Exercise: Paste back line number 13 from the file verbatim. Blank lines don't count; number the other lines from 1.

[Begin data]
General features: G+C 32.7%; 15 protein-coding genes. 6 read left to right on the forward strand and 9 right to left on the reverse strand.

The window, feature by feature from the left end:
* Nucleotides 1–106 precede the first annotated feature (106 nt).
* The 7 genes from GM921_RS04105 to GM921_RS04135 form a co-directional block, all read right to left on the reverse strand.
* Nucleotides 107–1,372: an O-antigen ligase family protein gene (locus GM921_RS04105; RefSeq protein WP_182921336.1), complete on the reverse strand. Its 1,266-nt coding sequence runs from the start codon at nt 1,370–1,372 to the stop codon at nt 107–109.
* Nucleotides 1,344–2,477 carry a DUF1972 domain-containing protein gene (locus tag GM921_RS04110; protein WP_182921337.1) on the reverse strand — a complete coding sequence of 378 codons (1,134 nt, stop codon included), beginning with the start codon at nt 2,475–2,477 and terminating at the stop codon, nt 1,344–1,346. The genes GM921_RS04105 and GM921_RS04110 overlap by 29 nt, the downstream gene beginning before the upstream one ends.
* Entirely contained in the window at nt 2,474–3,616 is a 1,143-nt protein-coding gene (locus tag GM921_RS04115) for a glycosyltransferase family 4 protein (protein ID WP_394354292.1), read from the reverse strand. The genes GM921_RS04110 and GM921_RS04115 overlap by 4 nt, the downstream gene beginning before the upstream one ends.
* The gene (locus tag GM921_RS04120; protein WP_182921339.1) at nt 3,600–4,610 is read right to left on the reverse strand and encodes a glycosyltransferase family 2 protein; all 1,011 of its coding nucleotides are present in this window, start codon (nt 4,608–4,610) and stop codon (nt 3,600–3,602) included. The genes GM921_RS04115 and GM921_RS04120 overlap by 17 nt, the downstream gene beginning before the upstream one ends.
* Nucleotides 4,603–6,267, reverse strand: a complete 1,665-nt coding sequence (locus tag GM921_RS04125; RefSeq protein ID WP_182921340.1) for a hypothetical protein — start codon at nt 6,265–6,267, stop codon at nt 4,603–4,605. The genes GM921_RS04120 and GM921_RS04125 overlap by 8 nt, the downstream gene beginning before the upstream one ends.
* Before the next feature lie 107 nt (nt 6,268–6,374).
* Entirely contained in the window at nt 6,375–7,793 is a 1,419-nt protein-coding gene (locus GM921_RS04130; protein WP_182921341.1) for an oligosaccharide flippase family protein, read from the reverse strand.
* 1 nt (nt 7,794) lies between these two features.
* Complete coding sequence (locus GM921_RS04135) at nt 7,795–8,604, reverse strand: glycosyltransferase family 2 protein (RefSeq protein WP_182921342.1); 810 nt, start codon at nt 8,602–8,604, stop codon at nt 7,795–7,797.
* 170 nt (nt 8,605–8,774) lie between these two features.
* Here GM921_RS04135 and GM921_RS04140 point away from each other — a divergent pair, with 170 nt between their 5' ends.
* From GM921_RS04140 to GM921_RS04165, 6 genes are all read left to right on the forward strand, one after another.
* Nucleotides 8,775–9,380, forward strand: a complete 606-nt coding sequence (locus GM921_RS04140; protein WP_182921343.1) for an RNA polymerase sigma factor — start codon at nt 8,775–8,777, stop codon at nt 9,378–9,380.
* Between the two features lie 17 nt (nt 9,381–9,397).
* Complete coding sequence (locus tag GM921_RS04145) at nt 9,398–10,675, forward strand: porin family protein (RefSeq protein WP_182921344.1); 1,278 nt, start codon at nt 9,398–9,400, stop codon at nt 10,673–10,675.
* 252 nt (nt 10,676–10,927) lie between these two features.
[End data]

* Complete coding sequence (locus GM921_RS04135) at nt 7,795–8,604, reverse strand: glycosyltransferase family 2 protein (RefSeq protein WP_182921342.1); 810 nt, start codon at nt 8,602–8,604, stop codon at nt 7,795–7,797.